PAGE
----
IN UP’S Ghosi Lok Sabha constituency, which has voted for political stalwarts such as Kalpnath Rai and notorious candidates such as Mukhtar Ansari, the SP-BSP alliance is facing a peculiar problem. Its candidate, BSP’s Atul Rai, is nowhere to be seen. Facing charges of rape ahead of the elections, his anticipatory bail application rejected by courts, Rai is absconding.
But then, it’s not the first time that this region would be voting for candidates who are absent. Congress leader and former Union minister, the late Kalpnath Rai, won the seat in 1996 as an Independent while he was in Tihar jail in connection with the sugar scam and for allegedly providing shelter to associates of Dawood Ibrahim. In 2017, Ansari won the Mau Assembly seat while he was in Ghazipur jail on charges linked to the murder of BJP leader Krishnanand Rai in 2005.
At the gathbandhan office at Mau’s Ballia Mod, BSP’s district in-charge Lalit Kumar Akela is briefing workers on canvassing in villages, telling them not to take voters for granted. Asked about candidate Atul Rai’s whereabouts, he says, “There is no point asking me. But his absence is not going to make any difference. Our voters are committed.”
Atul Rai was accused in April of rape by a college student from Varanasi who alleged that he took her home on the pretext of meeting his wife but then assaulted her. Rai denied the charges but a case was registered on May 1. On May 19, when Ghosi goes to vote, Akela is banking on caste arithmetic to get Rai through: An estimated 3.5 lakh Jatavs (Dalit), 3.5 lakh Muslims, 2 lakh Yadavs (OBC), 1.2 lakh Rajbhars (OBC), 1 lakh Nonias (OBC) and 80,000 non-Jatav Dalits, among other castes, apart from around 4 lakh upper caste voters.
A few kilometres away, at Bhitti Chauraha, where scores of labourers from villages around Mau city have gathered early in the morning for work, the gathbandhan cohesion is on display. Most of those gathered are Dalits, Yadavs, Nonias, Rajbhars and Muslims. As one of them, Suresh Rajbhar, speaks about why Modi should be voted to power again, Nandan Kumar, a Dalit, cuts in: “All votes are going to the gathbandhan, which is going to win. Behenji hamare dil mein hain (BSP chief Mayawati is in our hearts).”
Another in the group, Pappu Yadav, who had been sitting quietly among the Rajbhars, says, “I, too, am voting for the gathbandhan. Most from my caste are.” Mohammed Shafique, who is also part of the group, merely smiles and nods his head.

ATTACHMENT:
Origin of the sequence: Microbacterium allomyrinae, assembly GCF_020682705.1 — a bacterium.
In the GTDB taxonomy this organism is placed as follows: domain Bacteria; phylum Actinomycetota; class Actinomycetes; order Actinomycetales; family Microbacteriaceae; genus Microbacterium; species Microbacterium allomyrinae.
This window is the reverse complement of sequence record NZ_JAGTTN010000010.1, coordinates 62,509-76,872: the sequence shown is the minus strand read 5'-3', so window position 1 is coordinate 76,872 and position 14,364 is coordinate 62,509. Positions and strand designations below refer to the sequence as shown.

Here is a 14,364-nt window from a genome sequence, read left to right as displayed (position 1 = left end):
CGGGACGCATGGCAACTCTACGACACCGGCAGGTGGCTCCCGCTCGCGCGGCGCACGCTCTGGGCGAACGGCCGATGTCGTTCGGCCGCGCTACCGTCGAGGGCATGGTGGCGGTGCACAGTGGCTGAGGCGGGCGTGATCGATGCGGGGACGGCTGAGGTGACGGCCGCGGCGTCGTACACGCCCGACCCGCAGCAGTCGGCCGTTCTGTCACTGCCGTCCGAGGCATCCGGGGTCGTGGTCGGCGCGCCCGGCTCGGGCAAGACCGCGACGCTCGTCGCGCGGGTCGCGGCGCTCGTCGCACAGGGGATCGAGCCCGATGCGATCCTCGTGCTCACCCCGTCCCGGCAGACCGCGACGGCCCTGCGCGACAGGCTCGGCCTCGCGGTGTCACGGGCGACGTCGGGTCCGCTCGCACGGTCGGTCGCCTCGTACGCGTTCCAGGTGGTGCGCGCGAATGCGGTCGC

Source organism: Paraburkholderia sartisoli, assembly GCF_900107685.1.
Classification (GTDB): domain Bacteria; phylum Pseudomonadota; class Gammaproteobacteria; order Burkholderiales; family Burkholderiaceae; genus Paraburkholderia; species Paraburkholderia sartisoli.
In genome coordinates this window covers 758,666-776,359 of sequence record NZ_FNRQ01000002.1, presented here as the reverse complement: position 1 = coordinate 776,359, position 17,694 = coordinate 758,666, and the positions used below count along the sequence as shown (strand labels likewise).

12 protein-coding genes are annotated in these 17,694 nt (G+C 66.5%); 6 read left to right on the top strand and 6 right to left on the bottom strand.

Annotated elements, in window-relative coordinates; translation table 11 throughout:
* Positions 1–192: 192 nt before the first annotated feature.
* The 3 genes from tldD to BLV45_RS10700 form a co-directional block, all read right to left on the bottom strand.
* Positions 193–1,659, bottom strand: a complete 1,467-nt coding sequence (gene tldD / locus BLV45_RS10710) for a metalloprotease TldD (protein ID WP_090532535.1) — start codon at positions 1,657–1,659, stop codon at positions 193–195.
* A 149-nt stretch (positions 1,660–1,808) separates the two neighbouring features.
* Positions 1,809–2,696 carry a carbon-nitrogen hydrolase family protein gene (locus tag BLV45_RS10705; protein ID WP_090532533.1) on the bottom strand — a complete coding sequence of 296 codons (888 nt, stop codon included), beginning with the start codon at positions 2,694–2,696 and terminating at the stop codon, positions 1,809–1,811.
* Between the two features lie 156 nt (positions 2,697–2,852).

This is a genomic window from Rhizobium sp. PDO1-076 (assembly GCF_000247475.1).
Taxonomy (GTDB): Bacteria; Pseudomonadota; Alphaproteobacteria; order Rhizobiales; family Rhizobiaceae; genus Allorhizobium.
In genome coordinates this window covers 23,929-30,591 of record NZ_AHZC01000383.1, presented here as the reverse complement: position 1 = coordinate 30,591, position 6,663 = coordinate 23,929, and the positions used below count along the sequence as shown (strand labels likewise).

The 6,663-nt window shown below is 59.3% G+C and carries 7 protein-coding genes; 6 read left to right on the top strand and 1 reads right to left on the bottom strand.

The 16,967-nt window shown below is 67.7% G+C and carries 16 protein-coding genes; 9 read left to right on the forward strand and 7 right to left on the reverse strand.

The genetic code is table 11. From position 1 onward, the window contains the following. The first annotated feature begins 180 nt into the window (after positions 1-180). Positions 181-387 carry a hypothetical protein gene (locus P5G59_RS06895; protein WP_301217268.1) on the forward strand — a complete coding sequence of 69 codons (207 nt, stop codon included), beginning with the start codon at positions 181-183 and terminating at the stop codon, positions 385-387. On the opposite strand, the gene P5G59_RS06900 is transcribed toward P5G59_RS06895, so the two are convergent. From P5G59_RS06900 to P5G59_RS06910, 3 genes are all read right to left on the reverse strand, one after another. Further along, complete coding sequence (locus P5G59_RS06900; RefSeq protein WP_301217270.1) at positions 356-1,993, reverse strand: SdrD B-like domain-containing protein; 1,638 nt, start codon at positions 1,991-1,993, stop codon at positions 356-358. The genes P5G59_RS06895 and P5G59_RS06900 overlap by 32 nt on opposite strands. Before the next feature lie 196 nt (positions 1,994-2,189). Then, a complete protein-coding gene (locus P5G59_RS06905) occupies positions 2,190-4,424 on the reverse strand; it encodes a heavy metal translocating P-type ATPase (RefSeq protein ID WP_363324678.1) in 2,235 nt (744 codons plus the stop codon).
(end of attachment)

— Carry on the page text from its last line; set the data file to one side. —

Members of Nonia community, who form a sizable chunk of the crowd, appear divided. “Under this government, electricity has become very expensive. I see no reason why I should vote for Modi,” says Ravi Chauhan. But fellow worker Anil Chauhan confronts him: “You should be thankful you have electricity reaching your village. If you use electricity, you will have to pay.”
From Ballia Mod to Bujhauti village on the outskirts of Mau, the hamlets are populated mostly by Rajbhars, an extremely backward community. And most of them say they are voting for the BJP because “Modi got us houses and toilets”. “People who hadn’t seen a brick in their lives have got pucca houses?” says Nirmala Devi, a Rajbhar in Bujhauti village.
Across Mau, the refrain among the Rajbhar community is that it has benefitted from various central schemes, including housing, toilets and assistance for farmers. Says Motichand Rajbhar, who runs a pan shop in Pahasa: “The candidate has done nothing. But central schemes have reached us. Most in the village have got Rs 2,000 as part of the PM-Kisan scheme. Modi is also working for the country, which has benefitted from demonetisation and surgical strikes.”
At the Rasada market, Badrinath’s enthusiasm is not shared by Dhirendra Kharwar, who hails from the ST community, and recently failed to clear a state recruitment exam. “If you meet Modiji, please tell him not to give tickets to celebrities and Fortuner-owners. Fortuners don’t drive on potholed roads like ours. Give tickets to people who can reach us,” says Kharwar, who sells pakodas at the railway crossing.